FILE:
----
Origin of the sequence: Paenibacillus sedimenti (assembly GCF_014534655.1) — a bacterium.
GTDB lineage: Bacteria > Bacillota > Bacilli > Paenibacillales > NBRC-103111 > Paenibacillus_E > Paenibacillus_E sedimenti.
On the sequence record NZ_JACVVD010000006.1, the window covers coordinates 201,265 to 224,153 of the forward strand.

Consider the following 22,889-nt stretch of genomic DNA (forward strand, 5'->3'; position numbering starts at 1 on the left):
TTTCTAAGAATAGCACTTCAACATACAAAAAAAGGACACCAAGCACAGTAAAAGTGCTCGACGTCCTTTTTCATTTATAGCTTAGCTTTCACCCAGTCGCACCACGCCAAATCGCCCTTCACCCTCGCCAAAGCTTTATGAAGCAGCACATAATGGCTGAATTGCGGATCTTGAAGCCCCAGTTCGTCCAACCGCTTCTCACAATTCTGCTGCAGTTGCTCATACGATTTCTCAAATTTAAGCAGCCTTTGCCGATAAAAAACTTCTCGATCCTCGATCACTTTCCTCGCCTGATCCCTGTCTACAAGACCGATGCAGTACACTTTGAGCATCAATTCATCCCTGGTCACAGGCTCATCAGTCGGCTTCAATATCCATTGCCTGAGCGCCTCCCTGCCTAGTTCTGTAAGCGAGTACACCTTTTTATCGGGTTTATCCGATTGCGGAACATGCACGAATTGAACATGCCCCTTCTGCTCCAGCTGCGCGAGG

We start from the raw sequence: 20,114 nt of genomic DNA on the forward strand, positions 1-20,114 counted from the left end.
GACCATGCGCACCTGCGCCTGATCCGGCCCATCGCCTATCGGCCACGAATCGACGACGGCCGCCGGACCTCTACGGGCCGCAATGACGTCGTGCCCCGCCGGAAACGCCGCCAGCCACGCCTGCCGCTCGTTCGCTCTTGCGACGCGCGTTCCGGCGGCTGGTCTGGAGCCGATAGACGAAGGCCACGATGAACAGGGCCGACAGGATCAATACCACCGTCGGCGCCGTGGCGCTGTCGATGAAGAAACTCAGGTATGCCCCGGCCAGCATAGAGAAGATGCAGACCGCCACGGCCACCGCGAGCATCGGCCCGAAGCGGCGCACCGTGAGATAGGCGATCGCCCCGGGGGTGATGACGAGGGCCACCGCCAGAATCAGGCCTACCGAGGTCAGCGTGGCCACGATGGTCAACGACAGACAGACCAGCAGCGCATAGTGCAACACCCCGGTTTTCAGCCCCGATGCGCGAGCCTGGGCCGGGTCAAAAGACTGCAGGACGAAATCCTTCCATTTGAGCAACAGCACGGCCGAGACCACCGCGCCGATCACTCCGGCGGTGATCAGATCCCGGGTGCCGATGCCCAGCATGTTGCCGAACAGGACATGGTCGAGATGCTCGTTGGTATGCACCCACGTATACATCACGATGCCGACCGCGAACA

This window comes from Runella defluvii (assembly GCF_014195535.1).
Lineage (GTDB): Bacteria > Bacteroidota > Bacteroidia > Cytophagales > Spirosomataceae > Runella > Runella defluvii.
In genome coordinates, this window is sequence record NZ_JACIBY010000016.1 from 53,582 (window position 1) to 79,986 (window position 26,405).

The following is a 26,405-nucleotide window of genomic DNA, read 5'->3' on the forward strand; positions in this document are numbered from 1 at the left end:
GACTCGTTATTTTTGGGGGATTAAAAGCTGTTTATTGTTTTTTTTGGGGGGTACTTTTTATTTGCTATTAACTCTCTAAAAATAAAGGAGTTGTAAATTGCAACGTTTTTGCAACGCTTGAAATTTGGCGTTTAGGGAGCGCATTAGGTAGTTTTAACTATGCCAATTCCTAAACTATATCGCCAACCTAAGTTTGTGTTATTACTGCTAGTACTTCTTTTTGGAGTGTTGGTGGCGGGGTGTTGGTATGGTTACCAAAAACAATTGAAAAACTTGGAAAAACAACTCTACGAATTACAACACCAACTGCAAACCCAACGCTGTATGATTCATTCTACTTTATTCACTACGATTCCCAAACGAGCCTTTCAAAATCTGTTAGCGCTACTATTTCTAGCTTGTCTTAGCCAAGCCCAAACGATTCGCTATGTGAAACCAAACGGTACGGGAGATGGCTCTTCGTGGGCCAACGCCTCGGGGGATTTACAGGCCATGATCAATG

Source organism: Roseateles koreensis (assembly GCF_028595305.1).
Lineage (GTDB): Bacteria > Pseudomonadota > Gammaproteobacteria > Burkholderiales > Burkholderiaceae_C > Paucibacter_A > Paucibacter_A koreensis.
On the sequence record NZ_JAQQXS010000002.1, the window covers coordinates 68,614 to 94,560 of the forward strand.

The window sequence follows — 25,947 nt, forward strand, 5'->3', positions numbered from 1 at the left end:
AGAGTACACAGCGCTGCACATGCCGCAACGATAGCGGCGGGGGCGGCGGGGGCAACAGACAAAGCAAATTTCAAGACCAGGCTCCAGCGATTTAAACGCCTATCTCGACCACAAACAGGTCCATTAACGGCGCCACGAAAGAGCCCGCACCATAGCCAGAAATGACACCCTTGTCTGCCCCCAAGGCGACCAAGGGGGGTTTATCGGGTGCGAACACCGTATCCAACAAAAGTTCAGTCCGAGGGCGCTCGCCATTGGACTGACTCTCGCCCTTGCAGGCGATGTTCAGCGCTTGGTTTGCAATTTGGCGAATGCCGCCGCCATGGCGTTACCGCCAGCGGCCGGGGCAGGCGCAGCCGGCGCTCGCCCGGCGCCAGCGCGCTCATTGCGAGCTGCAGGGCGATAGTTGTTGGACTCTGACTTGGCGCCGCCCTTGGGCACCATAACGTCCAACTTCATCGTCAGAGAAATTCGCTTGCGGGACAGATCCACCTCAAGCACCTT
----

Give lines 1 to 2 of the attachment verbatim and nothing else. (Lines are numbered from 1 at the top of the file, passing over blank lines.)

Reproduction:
Origin of the sequence: Paenibacillus sedimenti (assembly GCF_014534655.1) — a bacterium.
GTDB lineage: Bacteria > Bacillota > Bacilli > Paenibacillales > NBRC-103111 > Paenibacillus_E > Paenibacillus_E sedimenti.